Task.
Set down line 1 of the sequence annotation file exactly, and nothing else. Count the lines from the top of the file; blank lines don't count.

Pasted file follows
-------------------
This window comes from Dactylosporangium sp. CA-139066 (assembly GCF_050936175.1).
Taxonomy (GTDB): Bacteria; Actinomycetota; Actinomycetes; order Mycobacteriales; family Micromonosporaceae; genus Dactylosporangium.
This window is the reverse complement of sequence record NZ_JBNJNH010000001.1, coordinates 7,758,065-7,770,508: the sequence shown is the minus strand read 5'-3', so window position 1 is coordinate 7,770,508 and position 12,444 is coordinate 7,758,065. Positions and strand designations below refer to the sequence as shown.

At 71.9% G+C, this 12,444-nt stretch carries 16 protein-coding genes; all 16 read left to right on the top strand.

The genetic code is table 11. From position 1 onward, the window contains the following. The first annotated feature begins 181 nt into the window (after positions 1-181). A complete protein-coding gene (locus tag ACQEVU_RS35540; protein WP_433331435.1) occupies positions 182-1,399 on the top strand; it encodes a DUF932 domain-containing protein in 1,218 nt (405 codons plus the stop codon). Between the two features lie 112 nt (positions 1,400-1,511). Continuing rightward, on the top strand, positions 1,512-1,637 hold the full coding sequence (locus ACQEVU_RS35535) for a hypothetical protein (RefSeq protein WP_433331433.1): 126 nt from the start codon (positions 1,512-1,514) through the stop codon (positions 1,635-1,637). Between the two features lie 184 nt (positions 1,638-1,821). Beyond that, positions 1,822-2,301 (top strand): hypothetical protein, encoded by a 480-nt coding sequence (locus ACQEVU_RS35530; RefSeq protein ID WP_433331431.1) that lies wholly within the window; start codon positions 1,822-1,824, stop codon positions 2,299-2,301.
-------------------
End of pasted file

This window comes from Dactylosporangium sp. CA-139066 (assembly GCF_050936175.1).